Fish that contain omega three fatty acids can help prevent arthritis inflammation. Some of these types of fish include salmon, mackerel, and sardines. If you’re not a big fan of seafood, you’ll be happy to know that just 2-3 servings each week is enough to keep inflammation at bay and improve your joint health.
Dark chocolate is rich in antioxidants. Studies have found that this delicious treat is not only good on the palate, but it can also decrease inflammation. However, not all dark chocolate is created equal. You should look for products containing at least 60% cocoa content. Be sure to consume small portions to limit your calorie and fat intake. Feel free to enjoy about a half ounce each day.
Turmeric and Ginger
Turmeric and ginger have been known to contain anti-inflammatory properties, according to Eastern medicine. There are currently no recommended daily or weekly intakes; however, you can benefit from just using these spices sparingly 2-3 times per week. Add a little to your favorite dish, or try a new recipe each week. Be sure to use natural, organic spices whenever possible.
Green tea is high in both antioxidants and nutrients. It has properties to help reduce inflammation and decrease flare-ups associated with rheumatoid arthritis (RA). You should intake two servings per day, and this can be served hot or cold. Stay away from the processed green tea, which typically comes in powdered mixes. Whenever possible, purchase the tea bags, preferably organic.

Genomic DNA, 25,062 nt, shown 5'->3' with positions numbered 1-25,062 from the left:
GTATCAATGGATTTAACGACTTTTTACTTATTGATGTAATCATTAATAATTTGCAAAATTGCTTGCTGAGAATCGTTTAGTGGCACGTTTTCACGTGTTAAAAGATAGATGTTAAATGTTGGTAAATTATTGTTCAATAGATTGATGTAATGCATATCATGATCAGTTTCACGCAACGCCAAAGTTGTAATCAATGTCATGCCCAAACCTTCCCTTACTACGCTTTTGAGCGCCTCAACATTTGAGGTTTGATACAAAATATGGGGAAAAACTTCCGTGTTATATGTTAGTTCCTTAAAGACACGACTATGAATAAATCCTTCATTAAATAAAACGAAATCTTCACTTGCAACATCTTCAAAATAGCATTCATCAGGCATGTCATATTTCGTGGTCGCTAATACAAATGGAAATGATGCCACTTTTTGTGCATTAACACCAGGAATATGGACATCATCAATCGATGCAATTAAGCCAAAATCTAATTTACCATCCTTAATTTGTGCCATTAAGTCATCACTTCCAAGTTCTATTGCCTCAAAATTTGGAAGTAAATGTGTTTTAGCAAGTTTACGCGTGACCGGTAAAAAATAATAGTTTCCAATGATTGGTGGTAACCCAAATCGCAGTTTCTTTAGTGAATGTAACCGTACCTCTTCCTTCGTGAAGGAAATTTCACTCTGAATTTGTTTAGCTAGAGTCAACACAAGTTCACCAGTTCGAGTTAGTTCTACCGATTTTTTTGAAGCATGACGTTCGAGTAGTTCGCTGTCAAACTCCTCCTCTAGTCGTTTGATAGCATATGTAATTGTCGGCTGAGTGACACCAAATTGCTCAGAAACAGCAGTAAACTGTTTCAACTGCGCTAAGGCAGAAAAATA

Cherries are known for keeping inflammation at bay. Drinking tart cherry juice is a traditional home remedy for gout pain relief, and the anti-inflammatory properties can even benefit those who don’t have any joint disease but want to maintain their current joint health. Organic cherries are best, and if you plan to buy the juice instead, make sure it’s 100 percent and doesn’t contain any added sugars.
Before there was conventional medicine, people used plants, herbs and different types of foods to treat various conditions. Modern medicine has its place when needed, but sometimes preventing illness is as simple as eating the right kinds of foods. These five foods contain the “good stuff” to help you maintain healthy bones or to reduce the inflammation of a current arthritic illness. As always, check with your doctor before changing your diet, specifically if you have other underlying health conditions or if you have certain dietary restrictions.
Schedule a consultation if you would be interested in knowing how we can help alleviate your joint pain so you can live a more peaceful life. (302) 600-1198